If you enjoy a cigarette with your rum and coke‚ your wallet will face a triple threat this year.
Finance minister Pravin Gordhan’s budget increases the so-called “sin taxes” – excise taxes on tobacco and alcohol – to raise revenue of R5.1 billion and make way for the introduction of a sugar tax on sugar-sweetened beverages later this year.
The excise duty rate for beer‚ wine and spirits will increase by between 6.1% and 9% while the rate for tobacco products will rise between 8% and 9.5%.
While the price of traditional African beer and beer powder will remain unaffected‚ South Africans will be paying more for their tipple come April 1.
Beer will cost approximately 11c more per 340 ml can‚ while unfortified wine will increase by 30c per litre. Fortified wine will see an increase of 35c per litre.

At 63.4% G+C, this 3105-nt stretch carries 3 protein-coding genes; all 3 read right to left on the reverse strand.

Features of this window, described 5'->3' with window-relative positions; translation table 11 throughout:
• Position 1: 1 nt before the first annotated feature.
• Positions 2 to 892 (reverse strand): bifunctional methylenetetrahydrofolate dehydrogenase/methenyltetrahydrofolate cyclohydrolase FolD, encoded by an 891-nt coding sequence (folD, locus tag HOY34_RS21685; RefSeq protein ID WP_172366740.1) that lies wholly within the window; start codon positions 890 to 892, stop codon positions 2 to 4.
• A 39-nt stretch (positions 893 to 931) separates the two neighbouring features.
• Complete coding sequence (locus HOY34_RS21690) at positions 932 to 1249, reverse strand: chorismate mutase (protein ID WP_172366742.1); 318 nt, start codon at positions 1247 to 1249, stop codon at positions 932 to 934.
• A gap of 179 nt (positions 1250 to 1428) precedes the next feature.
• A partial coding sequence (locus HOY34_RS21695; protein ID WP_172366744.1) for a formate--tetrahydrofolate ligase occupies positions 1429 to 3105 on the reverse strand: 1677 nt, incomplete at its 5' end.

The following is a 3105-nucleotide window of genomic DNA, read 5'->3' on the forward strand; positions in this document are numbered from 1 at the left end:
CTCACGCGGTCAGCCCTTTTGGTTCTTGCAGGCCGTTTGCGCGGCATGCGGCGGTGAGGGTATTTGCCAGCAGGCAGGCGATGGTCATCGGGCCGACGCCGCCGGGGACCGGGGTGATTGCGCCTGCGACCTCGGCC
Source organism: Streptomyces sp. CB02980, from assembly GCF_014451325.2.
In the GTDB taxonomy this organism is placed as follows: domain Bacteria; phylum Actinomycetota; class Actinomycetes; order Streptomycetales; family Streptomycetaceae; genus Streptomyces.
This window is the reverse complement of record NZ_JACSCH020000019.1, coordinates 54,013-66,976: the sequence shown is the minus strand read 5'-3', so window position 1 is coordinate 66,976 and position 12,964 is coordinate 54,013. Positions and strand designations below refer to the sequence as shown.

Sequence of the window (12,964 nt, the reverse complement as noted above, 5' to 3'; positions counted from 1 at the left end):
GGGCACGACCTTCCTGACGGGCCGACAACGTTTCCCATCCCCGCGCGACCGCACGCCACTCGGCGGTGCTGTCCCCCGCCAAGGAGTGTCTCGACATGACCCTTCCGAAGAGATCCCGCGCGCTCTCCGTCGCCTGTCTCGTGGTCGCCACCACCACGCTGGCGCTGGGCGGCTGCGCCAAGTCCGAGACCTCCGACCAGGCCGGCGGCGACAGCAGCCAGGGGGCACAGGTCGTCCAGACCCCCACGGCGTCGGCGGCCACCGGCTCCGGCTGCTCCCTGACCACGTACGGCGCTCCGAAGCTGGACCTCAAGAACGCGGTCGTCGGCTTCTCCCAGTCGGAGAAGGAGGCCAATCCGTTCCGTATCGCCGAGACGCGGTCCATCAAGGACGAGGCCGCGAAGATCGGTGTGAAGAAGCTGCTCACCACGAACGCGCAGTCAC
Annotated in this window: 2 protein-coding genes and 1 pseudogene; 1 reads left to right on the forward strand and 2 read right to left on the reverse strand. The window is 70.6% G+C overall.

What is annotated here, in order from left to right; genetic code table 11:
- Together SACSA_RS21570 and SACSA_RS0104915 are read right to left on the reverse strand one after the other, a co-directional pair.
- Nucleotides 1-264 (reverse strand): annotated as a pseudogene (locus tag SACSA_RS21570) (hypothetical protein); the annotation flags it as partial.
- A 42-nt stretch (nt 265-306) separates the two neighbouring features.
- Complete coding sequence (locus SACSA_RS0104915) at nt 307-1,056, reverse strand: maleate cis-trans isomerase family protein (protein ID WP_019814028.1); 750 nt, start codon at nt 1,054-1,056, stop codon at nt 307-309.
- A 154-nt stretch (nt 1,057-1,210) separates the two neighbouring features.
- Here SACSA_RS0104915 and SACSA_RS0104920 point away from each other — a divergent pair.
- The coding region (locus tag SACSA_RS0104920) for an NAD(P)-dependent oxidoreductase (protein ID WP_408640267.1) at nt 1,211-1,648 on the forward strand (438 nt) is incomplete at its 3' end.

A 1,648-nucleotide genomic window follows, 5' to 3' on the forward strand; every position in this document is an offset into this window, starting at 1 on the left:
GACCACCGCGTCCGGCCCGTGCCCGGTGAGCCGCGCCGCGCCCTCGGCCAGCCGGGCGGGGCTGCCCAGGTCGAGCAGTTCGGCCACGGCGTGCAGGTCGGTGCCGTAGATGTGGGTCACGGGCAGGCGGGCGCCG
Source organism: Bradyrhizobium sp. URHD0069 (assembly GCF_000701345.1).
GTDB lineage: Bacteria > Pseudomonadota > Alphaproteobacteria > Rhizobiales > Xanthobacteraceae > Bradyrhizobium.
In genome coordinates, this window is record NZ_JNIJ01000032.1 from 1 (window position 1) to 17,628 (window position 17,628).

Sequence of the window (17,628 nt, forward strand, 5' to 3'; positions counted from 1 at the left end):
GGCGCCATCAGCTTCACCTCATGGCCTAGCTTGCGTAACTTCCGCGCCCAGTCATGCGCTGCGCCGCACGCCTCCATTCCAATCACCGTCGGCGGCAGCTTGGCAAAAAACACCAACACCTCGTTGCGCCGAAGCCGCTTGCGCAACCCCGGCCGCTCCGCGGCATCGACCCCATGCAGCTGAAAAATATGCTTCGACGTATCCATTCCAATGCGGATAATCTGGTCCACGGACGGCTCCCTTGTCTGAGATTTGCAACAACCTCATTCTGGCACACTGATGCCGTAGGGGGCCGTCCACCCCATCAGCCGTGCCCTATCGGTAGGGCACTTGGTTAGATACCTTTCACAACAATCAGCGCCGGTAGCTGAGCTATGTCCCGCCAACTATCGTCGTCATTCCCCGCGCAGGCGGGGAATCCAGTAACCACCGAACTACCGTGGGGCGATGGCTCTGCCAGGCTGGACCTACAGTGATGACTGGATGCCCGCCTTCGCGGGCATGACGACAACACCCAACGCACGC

Those with a champagne lifestyle will be paying more for it – 93c per litre more.
Spirits will cost R4.43 more per bottle.
South Africans’ penchant for expensive cigars means that a higher than inflationary increase is on the cards for these‚ translating into an additional cost of R6.58 per 23 grams.
A pack of 20 cigarettes will cost R1.06 more while cigarette tobacco prices will rise by R1.19 per 50 grams‚ and pipe tobacco by 40c per 50 grams.
Gordhan meanwhile said the proposed tax on sugary drinks “will be implemented later this year once details are finalised and the legislation is passed”.
The design of the tax has been reworked from the Treasury’s original policy paper and will now include added sugar as well as “intrinsic” sugars found in 100% fruit juice.
The tax will be calculated at a cost of 2.1c per gram of sugar content in excess of 4 grams per 100ml. This is slightly lower than the originally proposed 2.29c per gram.
The 2017 budget review document says that the Treasury’s “preliminary socio-economic impact assessment shows a relatively small effect on job losses‚ most of which can be prevented if companies reformulate their products”.
– TMG Digital/TimesLIVE